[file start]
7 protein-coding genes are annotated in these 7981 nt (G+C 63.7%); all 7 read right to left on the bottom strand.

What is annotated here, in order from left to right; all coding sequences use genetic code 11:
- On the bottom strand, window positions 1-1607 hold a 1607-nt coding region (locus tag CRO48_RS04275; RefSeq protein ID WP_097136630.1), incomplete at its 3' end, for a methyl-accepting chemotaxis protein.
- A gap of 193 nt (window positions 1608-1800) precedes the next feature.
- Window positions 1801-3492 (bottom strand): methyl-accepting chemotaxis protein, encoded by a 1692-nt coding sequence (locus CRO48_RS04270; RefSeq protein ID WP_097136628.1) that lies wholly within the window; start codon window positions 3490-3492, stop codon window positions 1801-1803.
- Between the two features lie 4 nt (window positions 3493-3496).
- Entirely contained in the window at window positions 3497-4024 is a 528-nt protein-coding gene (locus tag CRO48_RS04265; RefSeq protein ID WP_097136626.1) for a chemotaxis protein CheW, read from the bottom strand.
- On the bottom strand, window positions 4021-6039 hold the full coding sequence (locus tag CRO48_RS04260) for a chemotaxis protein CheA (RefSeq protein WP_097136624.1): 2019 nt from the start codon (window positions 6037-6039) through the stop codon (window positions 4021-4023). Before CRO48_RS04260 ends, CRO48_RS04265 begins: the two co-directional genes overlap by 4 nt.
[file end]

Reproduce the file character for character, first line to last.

7 protein-coding genes are annotated in these 7981 nt (G+C 63.7%); all 7 read right to left on the bottom strand.

What is annotated here, in order from left to right; all coding sequences use genetic code 11:
- On the bottom strand, window positions 1-1607 hold a 1607-nt coding region (locus tag CRO48_RS04275; RefSeq protein ID WP_097136630.1), incomplete at its 3' end, for a methyl-accepting chemotaxis protein.
- A gap of 193 nt (window positions 1608-1800) precedes the next feature.
- Window positions 1801-3492 (bottom strand): methyl-accepting chemotaxis protein, encoded by a 1692-nt coding sequence (locus CRO48_RS04270; RefSeq protein ID WP_097136628.1) that lies wholly within the window; start codon window positions 3490-3492, stop codon window positions 1801-1803.
- Between the two features lie 4 nt (window positions 3493-3496).
- Entirely contained in the window at window positions 3497-4024 is a 528-nt protein-coding gene (locus tag CRO48_RS04265; RefSeq protein ID WP_097136626.1) for a chemotaxis protein CheW, read from the bottom strand.
- On the bottom strand, window positions 4021-6039 hold the full coding sequence (locus tag CRO48_RS04260) for a chemotaxis protein CheA (RefSeq protein WP_097136624.1): 2019 nt from the start codon (window positions 6037-6039) through the stop codon (window positions 4021-4023). Before CRO48_RS04260 ends, CRO48_RS04265 begins: the two co-directional genes overlap by 4 nt.